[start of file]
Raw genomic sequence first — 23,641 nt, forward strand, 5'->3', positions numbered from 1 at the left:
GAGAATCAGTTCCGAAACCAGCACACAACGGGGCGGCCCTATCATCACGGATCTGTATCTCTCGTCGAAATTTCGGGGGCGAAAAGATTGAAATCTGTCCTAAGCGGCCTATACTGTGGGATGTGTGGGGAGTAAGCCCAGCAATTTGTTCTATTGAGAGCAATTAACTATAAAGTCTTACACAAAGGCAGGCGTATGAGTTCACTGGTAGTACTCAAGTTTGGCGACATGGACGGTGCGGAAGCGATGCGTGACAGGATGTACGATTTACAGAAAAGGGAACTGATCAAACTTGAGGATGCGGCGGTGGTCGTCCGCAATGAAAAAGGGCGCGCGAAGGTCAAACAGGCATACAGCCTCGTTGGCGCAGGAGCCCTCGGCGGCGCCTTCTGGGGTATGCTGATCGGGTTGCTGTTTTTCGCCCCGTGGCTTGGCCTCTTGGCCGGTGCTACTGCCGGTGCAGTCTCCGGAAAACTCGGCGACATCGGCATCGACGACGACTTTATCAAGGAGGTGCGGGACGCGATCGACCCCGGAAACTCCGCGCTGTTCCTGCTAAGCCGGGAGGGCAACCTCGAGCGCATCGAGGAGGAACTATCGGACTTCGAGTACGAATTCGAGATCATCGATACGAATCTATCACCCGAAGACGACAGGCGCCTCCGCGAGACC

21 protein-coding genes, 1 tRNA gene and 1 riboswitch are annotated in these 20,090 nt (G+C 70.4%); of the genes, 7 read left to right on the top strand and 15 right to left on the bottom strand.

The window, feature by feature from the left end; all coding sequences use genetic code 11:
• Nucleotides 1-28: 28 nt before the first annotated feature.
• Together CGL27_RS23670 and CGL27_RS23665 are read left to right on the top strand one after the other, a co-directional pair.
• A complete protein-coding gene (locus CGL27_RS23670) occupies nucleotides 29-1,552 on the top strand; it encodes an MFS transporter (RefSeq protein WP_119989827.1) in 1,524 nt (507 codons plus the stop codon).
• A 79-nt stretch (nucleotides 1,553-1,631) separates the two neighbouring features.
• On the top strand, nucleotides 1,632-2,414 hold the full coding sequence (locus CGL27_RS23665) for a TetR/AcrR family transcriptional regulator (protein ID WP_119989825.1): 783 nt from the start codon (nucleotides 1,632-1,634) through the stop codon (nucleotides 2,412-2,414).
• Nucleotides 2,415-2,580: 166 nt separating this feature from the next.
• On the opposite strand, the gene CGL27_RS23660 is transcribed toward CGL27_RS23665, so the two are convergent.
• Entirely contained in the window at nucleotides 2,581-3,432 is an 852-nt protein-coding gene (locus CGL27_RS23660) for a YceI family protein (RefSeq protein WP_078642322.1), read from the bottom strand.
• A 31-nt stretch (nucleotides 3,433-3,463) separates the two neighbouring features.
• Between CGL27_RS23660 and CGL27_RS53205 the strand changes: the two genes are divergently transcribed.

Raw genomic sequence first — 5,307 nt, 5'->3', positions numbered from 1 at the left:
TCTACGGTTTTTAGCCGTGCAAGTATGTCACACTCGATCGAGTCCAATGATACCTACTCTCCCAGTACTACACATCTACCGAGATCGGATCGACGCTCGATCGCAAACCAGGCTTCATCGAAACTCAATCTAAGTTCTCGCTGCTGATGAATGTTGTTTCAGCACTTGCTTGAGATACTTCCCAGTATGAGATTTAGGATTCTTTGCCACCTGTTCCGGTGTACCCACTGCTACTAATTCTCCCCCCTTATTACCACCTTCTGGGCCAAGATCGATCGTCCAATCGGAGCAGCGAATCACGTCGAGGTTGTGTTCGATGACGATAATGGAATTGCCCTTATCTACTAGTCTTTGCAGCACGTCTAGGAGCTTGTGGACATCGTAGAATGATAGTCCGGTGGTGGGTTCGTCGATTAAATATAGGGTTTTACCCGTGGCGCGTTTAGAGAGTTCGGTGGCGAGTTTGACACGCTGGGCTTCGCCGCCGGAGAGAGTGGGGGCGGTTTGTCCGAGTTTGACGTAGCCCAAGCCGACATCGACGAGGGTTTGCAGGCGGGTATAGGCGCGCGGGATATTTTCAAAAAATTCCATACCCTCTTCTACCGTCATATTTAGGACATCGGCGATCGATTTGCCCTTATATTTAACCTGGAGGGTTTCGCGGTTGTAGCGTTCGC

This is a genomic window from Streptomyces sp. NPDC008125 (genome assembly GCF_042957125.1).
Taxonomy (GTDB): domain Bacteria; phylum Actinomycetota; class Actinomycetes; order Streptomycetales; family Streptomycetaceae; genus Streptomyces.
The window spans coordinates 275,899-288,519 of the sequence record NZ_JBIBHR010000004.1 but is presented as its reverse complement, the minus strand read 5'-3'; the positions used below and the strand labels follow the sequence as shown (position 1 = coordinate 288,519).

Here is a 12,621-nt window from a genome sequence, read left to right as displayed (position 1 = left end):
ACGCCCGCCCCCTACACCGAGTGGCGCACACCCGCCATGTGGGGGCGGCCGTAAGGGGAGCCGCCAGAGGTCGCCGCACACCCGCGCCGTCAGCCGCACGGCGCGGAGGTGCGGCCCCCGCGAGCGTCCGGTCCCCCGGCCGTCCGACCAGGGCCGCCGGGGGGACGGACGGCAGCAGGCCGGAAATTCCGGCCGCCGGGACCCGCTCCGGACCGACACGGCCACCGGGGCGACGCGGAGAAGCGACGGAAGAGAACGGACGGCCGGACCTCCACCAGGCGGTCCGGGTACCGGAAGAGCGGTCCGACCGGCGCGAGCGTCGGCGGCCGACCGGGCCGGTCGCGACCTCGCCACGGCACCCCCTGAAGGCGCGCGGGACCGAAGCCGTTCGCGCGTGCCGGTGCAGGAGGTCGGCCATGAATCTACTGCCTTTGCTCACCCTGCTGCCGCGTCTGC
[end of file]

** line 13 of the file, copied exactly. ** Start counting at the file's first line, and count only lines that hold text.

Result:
• A 31-nt stretch (nucleotides 3,433-3,463) separates the two neighbouring features.